2. Many low-income countries are economically poised to become middle-income countries. The African continent, for instance, has been the fastest-growing economy in the world. Countries that have long fallen behind are now ready to hear an economic argument for family planning.
  3. The world is growing younger and more culturally ready for family planning. There are more young people in the world today than ever before. And even if they're not yet ready to plan their families, they are ready to plan their futures (let's pay attention to our nomenclature with this group). Many are also ready to seek out education and good jobs, which the health sector can provide in wide variety. Think information technology, health administration, and all the different clinical branches of the health workforce.
  4. The U.S. and international donors are looking to the countries they aid to step up and start investing in their own domestic family planning programs. These investments will eventually reap savings that countries can then channel to education, food security, and other pressing needs.
  5. The Sustainable Development Goals—a global action plan for "people, planet, and prosperity"—include a specific objective (goal 3.7) to reach the 225 million women around the world who want access to family planning services but don't yet have it. We could make this happen by 2030 if we invest as a global community. In fact, each one of the goals will be affected—directly or indirectly—by family planning.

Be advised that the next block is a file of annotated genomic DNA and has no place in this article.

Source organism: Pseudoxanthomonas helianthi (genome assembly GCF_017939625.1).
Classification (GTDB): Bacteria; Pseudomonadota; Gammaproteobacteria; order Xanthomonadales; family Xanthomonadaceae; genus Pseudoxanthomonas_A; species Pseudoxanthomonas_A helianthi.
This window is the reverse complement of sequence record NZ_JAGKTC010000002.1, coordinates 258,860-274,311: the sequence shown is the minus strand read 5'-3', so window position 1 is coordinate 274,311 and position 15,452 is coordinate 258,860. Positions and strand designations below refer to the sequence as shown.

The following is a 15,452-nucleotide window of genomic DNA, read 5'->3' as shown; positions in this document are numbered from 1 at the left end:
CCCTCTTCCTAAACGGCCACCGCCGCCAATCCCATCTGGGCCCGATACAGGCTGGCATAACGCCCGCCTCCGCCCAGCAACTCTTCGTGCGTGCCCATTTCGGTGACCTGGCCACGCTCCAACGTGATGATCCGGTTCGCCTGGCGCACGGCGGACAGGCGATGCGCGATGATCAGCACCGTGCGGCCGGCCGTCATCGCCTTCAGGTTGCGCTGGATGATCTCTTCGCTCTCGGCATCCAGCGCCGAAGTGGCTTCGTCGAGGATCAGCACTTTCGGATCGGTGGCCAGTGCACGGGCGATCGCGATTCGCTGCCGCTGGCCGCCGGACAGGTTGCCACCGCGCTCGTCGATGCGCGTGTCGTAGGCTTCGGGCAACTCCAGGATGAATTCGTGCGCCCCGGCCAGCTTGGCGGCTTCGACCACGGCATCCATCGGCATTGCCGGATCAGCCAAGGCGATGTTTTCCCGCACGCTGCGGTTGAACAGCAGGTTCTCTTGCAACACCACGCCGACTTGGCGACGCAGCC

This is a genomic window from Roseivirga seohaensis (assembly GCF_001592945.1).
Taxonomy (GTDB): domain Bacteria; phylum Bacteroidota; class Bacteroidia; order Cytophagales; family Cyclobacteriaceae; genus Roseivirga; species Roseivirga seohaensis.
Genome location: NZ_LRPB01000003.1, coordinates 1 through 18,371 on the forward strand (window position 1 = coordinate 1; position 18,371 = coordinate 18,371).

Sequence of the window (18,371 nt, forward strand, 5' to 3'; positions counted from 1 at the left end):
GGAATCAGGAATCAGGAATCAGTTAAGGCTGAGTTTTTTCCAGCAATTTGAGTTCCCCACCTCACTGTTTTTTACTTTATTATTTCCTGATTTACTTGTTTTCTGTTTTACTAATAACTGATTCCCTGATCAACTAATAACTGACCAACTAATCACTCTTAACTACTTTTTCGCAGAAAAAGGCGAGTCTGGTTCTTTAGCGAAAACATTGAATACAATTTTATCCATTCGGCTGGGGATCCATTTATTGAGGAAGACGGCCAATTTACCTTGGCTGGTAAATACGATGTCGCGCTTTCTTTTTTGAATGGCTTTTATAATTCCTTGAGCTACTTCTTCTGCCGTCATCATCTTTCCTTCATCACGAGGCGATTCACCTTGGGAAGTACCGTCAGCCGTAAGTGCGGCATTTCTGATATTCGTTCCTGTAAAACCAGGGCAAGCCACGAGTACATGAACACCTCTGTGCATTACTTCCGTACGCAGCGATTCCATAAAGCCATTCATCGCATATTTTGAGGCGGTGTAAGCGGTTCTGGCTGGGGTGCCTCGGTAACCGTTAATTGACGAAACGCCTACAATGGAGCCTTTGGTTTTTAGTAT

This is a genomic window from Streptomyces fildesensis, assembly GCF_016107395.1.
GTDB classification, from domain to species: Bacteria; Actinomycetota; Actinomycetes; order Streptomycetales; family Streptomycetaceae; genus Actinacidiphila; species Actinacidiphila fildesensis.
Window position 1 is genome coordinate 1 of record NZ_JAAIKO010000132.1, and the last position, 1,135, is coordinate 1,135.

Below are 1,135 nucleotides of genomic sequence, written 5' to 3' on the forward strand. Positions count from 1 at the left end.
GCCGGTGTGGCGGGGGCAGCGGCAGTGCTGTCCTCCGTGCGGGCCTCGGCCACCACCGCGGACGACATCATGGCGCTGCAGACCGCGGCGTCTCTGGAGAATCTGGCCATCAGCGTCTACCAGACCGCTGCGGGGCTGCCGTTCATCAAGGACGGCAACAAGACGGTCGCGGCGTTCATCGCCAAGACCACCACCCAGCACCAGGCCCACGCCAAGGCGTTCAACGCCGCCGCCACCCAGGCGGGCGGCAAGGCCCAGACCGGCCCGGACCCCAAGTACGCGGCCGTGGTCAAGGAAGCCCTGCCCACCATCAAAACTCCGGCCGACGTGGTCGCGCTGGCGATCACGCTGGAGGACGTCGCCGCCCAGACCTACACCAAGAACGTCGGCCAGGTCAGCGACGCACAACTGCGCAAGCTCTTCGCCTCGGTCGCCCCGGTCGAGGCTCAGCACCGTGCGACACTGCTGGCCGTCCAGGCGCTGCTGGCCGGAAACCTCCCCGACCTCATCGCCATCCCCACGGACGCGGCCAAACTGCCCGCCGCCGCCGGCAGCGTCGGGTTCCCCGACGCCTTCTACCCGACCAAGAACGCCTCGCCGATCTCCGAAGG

6. There is precedent. Look at what the Asian tiger economies have accomplished by creating a demographic dividend through strong family planning programs. Indonesia, Thailand, and Singapore, for example, have created favorable policy environments, relaxed the laws that were holding their programs back, and invested greatly in their community health workforces. Thailand has essentially destigmatized family planning and made it a mainstream way of life. Many of these countries put line items in their budgets to buy contraceptives—that is domestic investment.

Let's take advantage of this moment. We at IntraHealth International and in the global health community must focus not only on getting young people involved and making sure women and girls have access to education, health care, and equal opportunities for employment; we must also help high-level policy-makers and other stakeholders understand the great demand for family planning and advocate to them to take full advantage of the window of opportunity the demographic dividend opens when fertility rates decline, new jobs are created, and economies prosper. (I'll be talking more about this in November at the International Conference on Family Planning in Indonesia.)

Family planning is one of the smartest investments we can make. And as Melinda Gates has said, there should be no controversy around this investment in our futures. It will help countries that have been receiving aid become independent and autonomous faster, which means less need for international development assistance.

It makes health sense. It makes economic sense. And we should certainly not shy away from that.